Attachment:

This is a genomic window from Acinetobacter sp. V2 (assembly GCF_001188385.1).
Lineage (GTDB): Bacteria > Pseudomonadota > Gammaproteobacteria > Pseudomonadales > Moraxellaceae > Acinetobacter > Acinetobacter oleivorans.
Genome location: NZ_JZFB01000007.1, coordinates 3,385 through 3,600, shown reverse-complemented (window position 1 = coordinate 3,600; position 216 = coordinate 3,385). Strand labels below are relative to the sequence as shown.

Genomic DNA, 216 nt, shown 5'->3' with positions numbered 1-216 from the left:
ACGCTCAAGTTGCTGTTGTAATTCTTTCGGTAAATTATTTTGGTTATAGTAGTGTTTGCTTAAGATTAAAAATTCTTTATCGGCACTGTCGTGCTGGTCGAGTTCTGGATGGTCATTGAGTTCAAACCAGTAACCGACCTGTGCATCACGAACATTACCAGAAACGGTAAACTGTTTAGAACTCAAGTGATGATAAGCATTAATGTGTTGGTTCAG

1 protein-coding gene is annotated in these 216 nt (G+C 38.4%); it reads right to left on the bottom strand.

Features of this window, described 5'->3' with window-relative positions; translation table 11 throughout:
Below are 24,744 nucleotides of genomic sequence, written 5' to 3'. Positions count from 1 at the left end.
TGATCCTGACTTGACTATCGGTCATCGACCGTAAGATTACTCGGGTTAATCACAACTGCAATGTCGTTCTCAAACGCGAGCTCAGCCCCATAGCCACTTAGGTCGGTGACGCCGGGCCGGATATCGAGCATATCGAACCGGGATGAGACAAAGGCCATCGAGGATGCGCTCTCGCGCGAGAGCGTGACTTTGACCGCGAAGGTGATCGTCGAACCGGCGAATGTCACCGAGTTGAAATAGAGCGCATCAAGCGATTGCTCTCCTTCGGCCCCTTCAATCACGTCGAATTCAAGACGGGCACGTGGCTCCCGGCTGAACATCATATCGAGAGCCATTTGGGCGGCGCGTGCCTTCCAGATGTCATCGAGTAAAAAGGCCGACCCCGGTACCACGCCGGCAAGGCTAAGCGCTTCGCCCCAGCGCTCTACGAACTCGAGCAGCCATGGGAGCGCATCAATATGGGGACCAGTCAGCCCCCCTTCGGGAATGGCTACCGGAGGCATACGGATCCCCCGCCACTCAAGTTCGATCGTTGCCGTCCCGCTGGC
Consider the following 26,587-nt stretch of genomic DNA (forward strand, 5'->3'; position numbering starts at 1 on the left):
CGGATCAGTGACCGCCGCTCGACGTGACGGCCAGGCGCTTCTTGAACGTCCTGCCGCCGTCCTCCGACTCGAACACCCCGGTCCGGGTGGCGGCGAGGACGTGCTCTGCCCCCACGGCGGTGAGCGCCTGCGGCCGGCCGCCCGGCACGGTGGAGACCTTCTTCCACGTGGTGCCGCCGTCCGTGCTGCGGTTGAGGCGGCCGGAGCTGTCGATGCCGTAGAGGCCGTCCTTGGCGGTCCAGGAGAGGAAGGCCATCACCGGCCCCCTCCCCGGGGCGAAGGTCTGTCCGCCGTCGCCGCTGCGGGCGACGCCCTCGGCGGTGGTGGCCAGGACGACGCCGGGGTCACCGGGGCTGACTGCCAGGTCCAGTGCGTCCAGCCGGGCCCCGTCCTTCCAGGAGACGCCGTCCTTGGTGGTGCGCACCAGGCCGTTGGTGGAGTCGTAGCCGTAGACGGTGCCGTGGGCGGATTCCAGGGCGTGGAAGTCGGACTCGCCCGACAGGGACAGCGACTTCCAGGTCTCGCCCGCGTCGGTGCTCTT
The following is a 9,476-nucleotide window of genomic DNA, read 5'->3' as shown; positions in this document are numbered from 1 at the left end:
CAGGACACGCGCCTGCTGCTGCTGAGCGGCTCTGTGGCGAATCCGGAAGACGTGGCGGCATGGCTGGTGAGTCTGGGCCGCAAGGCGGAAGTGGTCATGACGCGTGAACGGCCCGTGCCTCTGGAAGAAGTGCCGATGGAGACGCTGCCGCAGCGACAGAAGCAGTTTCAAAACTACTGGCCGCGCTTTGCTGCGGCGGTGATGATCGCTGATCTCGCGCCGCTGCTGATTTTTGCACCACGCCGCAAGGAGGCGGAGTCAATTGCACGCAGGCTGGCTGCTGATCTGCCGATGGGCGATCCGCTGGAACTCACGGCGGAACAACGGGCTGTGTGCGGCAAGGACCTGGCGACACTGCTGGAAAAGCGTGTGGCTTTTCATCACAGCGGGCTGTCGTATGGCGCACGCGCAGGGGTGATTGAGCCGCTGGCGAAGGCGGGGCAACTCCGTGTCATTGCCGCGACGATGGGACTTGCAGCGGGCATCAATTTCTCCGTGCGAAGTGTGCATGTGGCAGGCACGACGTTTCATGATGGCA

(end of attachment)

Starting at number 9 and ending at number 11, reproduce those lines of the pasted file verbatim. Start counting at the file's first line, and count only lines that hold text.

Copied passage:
TGATCCTGACTTGACTATCGGTCATCGACCGTAAGATTACTCGGGTTAATCACAACTGCAATGTCGTTCTCAAACGCGAGCTCAGCCCCATAGCCACTTAGGTCGGTGACGCCGGGCCGGATATCGAGCATATCGAACCGGGATGAGACAAAGGCCATCGAGGATGCGCTCTCGCGCGAGAGCGTGACTTTGACCGCGAAGGTGATCGTCGAACCGGCGAATGTCACCGAGTTGAAATAGAGCGCATCAAGCGATTGCTCTCCTTCGGCCCCTTCAATCACGTCGAATTCAAGACGGGCACGTGGCTCCCGGCTGAACATCATATCGAGAGCCATTTGGGCGGCGCGTGCCTTCCAGATGTCATCGAGTAAAAAGGCCGACCCCGGTACCACGCCGGCAAGGCTAAGCGCTTCGCCCCAGCGCTCTACGAACTCGAGCAGCCATGGGAGCGCATCAATATGGGGACCAGTCAGCCCCCCTTCGGGAATGGCTACCGGAGGCATACGGATCCCCCGCCACTCAAGTTCGATCGTTGCCGTCCCGCTGGC
Consider the following 26,587-nt stretch of genomic DNA (forward strand, 5'->3'; position numbering starts at 1 on the left):
CGGATCAGTGACCGCCGCTCGACGTGACGGCCAGGCGCTTCTTGAACGTCCTGCCGCCGTCCTCCGACTCGAACACCCCGGTCCGGGTGGCGGCGAGGACGTGCTCTGCCCCCACGGCGGTGAGCGCCTGCGGCCGGCCGCCCGGCACGGTGGAGACCTTCTTCCACGTGGTGCCGCCGTCCGTGCTGCGGTTGAGGCGGCCGGAGCTGTCGATGCCGTAGAGGCCGTCCTTGGCGGTCCAGGAGAGGAAGGCCATCACCGGCCCCCTCCCCGGGGCGAAGGTCTGTCCGCCGTCGCCGCTGCGGGCGACGCCCTCGGCGGTGGTGGCCAGGACGACGCCGGGGTCACCGGGGCTGACTGCCAGGTCCAGTGCGTCCAGCCGGGCCCCGTCCTTCCAGGAGACGCCGTCCTTGGTGGTGCGCACCAGGCCGTTGGTGGAGTCGTAGCCGTAGACGGTGCCGTGGGCGGATTCCAGGGCGTGGAAGTCGGACTCGCCCGACAGGGACAGCGACTTCCAGGTCTCGCCCGCGTCGGTGCTCTT